There were three of us boarding the 460 to Cardigan, and luckily a young man in front of me was going to Drefach Felindre as well, so I got to hear how it’s really pronounced and know how much it cost: 4.5 pounds. It was also reassuring to know that I would be getting off at the right place if I just followed him off the bus. The bus moved into gears, winding around little streets and up hills and past farms and fields and then to another little town, a little bus stop, no announcements, and then on around a roundabout, the Welsh names on the signs no help for an orientation. A quick aside: in most cities across the globe, city names will invariably look and sound the same, with slight variations. Not so in Welsh. For example, the Welsh city Newport is called Casnewydd; Bridgend is called Pen-y-bont. The small villages between towns were the only ones that didn’t have an English language equivalent beneath them. So on we went, and the first disorientation and slight cause for panic was that the bus went north from Carmarthen instead of south, which was what Google maps indicated for me before I left. Along the way I must have acknowledged that there were many Drefachs in Wales, and also many Penboyrs, the small rural community where the Farm is located. All I knew was that I was on the right bus, and heading to a town I knew I should be in. After about 45 minutes, though, I decided to ask the same man I had asked before whether we were anywhere near Drefach, and he said he really didn’t know, but that the other fellow was going there, and he was still on the bus. But maybe I should ask the driver? Yes, he thought I should.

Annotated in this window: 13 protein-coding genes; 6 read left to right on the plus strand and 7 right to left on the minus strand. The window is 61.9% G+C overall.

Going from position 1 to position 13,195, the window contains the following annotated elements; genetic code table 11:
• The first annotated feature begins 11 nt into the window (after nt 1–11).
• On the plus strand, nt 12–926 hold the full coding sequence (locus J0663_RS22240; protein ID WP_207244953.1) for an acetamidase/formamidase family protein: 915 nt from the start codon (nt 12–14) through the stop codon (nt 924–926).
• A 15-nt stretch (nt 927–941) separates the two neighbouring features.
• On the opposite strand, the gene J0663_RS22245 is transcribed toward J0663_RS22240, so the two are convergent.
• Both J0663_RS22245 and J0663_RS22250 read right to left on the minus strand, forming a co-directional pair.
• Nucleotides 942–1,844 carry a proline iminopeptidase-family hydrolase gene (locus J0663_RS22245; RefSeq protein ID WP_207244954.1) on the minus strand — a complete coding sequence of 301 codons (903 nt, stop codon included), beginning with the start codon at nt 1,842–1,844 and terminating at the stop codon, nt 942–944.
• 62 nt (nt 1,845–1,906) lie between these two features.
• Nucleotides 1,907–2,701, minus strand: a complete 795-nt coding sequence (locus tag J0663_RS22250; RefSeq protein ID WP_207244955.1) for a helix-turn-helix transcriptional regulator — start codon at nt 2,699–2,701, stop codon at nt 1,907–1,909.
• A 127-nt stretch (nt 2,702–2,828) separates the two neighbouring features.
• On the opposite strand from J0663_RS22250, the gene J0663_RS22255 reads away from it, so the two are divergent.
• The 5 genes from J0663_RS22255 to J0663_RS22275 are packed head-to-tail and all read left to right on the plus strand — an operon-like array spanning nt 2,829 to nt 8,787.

I balanced my way forward to the driver. “Can you tell me when we will stop in Drefach Felindre?” “Whats that?” I reformulated the pronunciation in my mind that I overheard earlier from the other passenger whose intended stop was my own. And tried again. “Drayfach (sounding the ch like the soft, aspirated, light gargle greek letter X, or chee) Felindre” “Say that again?” I was hoping the engine of the bus was the cause of this man’s hearing, and not my accent, and so again, I said a little louder, for all the passengers to hear, “Drayfach Felindre!” “Drewfach Felundra? It’s right up here! It’s coming up.” We finally both agreed that what we had pronounced was indeed the same place. After I sat down again, another young man came up to me and made sure that I understood that it was the next stop. So I felt well enough taken care of. By the time we reached “the next one” at least three people pressed the bus stop buzzer form benefit, and I hoisted my backpack and disembarked, along with that other fellow, who wasn’t as loaded down as I was, but who nevertheless had a different accent of some sort. I asked him which way was south, and he pointed in the general direction; my google maps did the same, and so off I went, trailing him by about 50 yards and wondering if we were not heading to the same place. The walking was easy enough despite the 16 kilos on my back and I was glad that the sun was still high in the sky should this destination prove to be either longer than I anticipated or nonexistent altogether.